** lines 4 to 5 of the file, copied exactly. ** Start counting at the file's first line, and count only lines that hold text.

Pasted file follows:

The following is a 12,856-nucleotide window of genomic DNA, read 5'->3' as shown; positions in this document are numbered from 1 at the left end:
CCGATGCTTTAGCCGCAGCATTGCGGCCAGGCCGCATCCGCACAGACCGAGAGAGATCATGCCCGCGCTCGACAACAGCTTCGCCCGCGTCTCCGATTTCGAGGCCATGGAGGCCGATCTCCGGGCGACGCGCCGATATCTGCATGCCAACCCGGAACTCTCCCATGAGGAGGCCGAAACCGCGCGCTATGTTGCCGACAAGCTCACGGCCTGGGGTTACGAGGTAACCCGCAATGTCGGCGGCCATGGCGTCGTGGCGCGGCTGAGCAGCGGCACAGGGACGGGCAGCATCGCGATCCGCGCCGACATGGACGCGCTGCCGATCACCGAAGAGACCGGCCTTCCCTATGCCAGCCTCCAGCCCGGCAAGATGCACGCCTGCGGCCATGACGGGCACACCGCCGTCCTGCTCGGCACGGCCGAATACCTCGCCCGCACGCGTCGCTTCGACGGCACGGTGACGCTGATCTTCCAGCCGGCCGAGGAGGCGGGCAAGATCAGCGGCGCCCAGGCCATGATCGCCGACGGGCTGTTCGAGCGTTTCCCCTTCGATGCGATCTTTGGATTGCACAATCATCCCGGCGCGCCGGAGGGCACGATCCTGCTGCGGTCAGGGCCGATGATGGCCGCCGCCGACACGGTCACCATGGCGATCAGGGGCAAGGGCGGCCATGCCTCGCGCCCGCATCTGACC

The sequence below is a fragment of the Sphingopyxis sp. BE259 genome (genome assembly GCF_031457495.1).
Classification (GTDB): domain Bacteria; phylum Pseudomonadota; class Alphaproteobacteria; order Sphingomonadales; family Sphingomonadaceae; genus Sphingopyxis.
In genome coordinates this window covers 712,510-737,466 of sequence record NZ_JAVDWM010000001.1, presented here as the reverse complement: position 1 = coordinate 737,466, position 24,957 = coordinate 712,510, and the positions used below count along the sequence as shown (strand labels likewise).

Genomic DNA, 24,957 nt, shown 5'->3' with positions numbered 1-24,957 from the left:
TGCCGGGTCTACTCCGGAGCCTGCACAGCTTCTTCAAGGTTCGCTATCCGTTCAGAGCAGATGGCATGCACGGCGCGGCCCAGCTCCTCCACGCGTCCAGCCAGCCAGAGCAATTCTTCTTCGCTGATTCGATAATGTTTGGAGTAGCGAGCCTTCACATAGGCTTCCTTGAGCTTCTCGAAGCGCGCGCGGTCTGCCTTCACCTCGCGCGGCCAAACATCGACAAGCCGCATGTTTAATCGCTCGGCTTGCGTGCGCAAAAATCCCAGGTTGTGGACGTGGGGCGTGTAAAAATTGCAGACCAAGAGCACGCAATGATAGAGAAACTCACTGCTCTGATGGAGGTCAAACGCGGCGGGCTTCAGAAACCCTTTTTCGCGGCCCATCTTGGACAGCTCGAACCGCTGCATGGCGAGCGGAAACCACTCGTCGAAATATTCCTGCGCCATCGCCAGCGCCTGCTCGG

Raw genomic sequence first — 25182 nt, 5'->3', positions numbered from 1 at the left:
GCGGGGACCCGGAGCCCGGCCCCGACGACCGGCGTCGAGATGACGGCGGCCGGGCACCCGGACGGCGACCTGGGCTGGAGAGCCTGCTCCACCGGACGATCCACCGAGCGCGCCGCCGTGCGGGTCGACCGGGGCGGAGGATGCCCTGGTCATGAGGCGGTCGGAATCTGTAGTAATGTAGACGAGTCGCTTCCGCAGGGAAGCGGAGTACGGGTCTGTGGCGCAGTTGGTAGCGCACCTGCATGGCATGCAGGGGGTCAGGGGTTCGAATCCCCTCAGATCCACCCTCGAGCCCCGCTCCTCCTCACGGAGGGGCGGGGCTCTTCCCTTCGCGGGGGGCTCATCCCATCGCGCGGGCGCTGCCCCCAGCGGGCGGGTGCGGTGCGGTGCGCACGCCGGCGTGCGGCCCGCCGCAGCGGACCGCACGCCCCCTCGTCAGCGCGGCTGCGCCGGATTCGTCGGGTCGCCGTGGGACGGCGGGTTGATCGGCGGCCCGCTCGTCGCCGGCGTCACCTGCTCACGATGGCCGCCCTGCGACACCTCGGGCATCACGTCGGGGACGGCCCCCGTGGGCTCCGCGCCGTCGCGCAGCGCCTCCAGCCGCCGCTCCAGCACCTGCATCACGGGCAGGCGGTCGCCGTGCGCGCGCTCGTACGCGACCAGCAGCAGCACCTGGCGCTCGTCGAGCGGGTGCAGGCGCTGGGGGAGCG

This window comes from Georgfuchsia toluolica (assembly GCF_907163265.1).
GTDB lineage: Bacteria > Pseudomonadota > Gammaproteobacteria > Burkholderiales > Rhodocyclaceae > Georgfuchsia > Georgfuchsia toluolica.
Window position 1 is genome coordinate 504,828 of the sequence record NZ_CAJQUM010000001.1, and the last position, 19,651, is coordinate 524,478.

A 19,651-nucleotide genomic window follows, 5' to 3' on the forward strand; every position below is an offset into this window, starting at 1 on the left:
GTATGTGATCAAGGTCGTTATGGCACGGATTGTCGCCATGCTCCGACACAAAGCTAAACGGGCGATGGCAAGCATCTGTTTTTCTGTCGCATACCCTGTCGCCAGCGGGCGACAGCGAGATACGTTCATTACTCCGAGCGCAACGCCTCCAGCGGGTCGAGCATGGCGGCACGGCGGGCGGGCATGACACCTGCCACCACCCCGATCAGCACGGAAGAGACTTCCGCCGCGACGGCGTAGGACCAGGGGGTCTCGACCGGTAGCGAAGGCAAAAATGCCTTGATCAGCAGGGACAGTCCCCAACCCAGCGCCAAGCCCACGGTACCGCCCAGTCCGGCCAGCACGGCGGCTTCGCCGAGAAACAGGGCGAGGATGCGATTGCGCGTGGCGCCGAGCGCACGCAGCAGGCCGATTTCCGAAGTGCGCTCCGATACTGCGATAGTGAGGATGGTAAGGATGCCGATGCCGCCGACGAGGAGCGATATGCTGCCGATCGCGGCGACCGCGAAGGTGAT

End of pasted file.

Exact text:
Classification (GTDB): domain Bacteria; phylum Pseudomonadota; class Alphaproteobacteria; order Sphingomonadales; family Sphingomonadaceae; genus Sphingopyxis.
In genome coordinates this window covers 712,510-737,466 of sequence record NZ_JAVDWM010000001.1, presented here as the reverse complement: position 1 = coordinate 737,466, position 24,957 = coordinate 712,510, and the positions used below count along the sequence as shown (strand labels likewise).